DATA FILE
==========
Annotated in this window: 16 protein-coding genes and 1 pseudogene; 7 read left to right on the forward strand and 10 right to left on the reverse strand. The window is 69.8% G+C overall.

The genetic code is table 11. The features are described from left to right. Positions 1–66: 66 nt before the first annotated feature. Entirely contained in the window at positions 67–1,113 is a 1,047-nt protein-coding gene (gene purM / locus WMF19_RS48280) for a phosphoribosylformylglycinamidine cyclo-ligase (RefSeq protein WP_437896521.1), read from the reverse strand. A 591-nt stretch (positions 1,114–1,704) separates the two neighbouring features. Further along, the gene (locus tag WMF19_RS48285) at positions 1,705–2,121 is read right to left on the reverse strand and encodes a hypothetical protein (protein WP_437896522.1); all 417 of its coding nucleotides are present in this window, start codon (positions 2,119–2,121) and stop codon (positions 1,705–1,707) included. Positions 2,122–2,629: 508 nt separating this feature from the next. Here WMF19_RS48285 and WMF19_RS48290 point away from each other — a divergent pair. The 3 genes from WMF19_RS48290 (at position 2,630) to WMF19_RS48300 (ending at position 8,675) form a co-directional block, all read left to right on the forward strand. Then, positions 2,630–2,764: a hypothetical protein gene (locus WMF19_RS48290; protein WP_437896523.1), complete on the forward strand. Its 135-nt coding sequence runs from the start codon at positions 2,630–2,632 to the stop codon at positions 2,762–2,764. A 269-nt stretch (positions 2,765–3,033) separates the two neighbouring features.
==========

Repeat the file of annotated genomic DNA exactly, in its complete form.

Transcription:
Annotated in this window: 16 protein-coding genes and 1 pseudogene; 7 read left to right on the forward strand and 10 right to left on the reverse strand. The window is 69.8% G+C overall.

The genetic code is table 11. The features are described from left to right. Positions 1–66: 66 nt before the first annotated feature. Entirely contained in the window at positions 67–1,113 is a 1,047-nt protein-coding gene (gene purM / locus WMF19_RS48280) for a phosphoribosylformylglycinamidine cyclo-ligase (RefSeq protein WP_437896521.1), read from the reverse strand. A 591-nt stretch (positions 1,114–1,704) separates the two neighbouring features. Further along, the gene (locus tag WMF19_RS48285) at positions 1,705–2,121 is read right to left on the reverse strand and encodes a hypothetical protein (protein WP_437896522.1); all 417 of its coding nucleotides are present in this window, start codon (positions 2,119–2,121) and stop codon (positions 1,705–1,707) included. Positions 2,122–2,629: 508 nt separating this feature from the next. Here WMF19_RS48285 and WMF19_RS48290 point away from each other — a divergent pair. The 3 genes from WMF19_RS48290 (at position 2,630) to WMF19_RS48300 (ending at position 8,675) form a co-directional block, all read left to right on the forward strand. Then, positions 2,630–2,764: a hypothetical protein gene (locus WMF19_RS48290; protein WP_437896523.1), complete on the forward strand. Its 135-nt coding sequence runs from the start codon at positions 2,630–2,632 to the stop codon at positions 2,762–2,764. A 269-nt stretch (positions 2,765–3,033) separates the two neighbouring features.